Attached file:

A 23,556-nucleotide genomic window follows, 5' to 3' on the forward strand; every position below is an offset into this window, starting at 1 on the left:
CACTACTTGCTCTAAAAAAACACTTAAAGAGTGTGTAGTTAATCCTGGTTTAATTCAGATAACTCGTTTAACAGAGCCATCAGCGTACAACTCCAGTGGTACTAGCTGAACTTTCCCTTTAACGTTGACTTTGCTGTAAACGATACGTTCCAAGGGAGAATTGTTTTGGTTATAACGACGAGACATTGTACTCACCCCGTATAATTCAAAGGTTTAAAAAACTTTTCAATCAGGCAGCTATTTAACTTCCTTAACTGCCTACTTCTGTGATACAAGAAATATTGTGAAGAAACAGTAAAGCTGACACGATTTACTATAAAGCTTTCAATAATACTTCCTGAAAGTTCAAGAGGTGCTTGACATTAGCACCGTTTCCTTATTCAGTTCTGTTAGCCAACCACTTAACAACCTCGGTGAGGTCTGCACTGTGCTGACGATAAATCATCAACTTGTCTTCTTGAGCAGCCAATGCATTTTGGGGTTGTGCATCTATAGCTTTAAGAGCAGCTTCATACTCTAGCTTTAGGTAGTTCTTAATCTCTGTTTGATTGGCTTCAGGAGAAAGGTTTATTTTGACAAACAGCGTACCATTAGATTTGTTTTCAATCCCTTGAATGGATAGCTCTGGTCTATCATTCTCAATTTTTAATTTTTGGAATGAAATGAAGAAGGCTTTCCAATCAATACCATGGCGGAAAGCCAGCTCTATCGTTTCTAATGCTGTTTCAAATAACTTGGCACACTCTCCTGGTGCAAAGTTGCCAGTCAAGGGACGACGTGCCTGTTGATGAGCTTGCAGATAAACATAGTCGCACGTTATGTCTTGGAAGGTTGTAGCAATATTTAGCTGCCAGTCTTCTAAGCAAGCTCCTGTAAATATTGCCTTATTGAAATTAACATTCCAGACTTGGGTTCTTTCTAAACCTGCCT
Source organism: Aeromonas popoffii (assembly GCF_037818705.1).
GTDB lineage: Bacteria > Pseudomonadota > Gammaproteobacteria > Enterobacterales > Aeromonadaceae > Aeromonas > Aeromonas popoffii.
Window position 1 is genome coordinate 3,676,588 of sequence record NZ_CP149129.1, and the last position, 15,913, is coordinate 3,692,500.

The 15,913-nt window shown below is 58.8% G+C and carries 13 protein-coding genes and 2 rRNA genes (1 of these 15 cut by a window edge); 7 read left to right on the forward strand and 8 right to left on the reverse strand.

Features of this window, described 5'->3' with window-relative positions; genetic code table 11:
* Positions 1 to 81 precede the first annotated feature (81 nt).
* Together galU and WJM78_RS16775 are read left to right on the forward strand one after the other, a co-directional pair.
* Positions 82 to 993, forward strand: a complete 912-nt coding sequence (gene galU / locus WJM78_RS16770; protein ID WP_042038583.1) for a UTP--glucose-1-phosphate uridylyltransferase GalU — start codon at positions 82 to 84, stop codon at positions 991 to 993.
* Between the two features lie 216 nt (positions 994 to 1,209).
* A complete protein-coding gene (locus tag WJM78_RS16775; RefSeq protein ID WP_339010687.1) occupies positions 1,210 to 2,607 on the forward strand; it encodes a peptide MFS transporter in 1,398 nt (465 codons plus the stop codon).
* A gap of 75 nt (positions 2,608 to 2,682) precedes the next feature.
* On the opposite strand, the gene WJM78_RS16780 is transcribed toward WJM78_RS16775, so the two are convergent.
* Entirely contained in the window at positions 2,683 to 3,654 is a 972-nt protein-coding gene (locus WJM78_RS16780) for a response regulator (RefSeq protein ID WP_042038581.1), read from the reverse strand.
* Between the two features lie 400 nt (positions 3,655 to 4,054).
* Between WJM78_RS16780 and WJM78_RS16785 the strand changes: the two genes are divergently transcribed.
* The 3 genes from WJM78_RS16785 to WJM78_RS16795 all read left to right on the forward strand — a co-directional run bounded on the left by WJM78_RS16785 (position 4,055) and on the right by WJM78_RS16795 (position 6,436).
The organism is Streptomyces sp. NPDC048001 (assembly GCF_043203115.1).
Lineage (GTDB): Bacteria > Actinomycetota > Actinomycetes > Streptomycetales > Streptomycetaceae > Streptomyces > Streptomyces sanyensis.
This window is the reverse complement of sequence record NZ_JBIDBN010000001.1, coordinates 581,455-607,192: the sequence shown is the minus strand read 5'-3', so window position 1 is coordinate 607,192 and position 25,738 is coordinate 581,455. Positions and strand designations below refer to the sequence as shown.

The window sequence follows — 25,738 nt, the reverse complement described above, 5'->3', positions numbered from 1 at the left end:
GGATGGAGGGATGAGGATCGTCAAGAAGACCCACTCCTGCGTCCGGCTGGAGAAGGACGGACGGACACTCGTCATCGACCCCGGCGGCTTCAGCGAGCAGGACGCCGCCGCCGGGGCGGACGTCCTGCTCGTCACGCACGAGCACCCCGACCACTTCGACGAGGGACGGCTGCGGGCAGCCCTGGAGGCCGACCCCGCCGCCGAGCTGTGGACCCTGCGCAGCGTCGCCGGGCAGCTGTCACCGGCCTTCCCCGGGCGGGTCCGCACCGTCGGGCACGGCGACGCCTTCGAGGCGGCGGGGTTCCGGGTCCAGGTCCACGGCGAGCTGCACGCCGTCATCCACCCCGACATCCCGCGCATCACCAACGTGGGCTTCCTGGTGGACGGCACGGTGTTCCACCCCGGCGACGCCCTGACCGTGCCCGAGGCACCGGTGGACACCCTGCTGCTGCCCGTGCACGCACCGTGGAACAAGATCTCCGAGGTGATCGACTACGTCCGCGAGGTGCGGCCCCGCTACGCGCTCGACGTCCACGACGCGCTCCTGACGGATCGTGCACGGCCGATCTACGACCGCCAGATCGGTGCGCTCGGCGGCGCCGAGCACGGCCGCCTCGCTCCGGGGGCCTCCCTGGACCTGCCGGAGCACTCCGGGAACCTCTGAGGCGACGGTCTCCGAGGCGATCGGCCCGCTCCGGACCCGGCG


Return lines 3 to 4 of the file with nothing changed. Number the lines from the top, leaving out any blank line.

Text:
Source organism: Aeromonas popoffii (assembly GCF_037818705.1).
GTDB lineage: Bacteria > Pseudomonadota > Gammaproteobacteria > Enterobacterales > Aeromonadaceae > Aeromonas > Aeromonas popoffii.